17 June 2008

The Economist Blows It

This week's Buttonwood missed the target with its analysis of a tax and rebate scheme for global warming. By getting tangled in means-testing and marginal tax rates, they failed to suggest a simple system of high carbon tax combined with a per capita rebate. Here's what I said:
The key feature is that the carbon tax be steep on the margin, that the rebate be per capita (no means testing or "poor" qualification), i.e., a block transfer. That combination will move behavior away from carbon-inducing activities; compensation as a % of income will be highest for the poor. (Gov't "schemes" to spend the taxes will almost always go wrong...)
and here's a two-page piece [PDF] that gives an excellent summary of the benefits of a tax over cap and trade (easier to implement) and 100% rebate over government choosing where to put the money (less corruption). Great job, Professor Hansen!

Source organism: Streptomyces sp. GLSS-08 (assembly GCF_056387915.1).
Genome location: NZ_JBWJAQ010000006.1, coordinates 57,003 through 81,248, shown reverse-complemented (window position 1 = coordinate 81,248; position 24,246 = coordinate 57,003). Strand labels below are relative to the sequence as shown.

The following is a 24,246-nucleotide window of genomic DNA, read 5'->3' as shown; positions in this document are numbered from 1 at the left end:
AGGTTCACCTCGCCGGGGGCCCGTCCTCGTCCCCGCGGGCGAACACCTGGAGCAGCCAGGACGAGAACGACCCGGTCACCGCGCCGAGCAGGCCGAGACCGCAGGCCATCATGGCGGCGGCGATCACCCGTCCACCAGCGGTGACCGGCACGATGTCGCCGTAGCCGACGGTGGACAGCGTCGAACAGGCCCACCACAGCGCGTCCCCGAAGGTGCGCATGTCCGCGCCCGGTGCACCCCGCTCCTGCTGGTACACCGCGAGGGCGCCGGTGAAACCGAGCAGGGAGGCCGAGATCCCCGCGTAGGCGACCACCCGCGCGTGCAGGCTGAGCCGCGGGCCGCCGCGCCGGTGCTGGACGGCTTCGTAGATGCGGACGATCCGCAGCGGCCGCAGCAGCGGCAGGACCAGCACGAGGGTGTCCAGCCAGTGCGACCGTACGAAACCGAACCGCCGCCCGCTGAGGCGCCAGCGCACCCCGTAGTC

2 comments:

  1. David, the problem, of course, with your proposal is that Bob Murphy and others are right to suspect that the government will NOT enact carbon taxes (preferring instead to hide carbon taxes via C&T), will NOT auction permits (preferring to bestow favors to rent-seekers by distributing all or a significant portion of rights free), will NOT, to the extent of any carbon tax or auction program, make any reductions in other taxes (much less any per capita rebates), and will end up using carbon revenues or even new taxes to fund hand outs to fund rent-seekers with "clean energy" technologies.

    All those who are in favor of any government action on carbon taxes or C&T should be exclaiming loudly that any revenues generated should be rebated or go to reducing payroll taxes, and that the government should NOT be making any decisions about what technologoes to bet on.

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  2. TT, I completely agree. Fortunately, the three concerns you list will be immediately obvious and can be credibly legislated.

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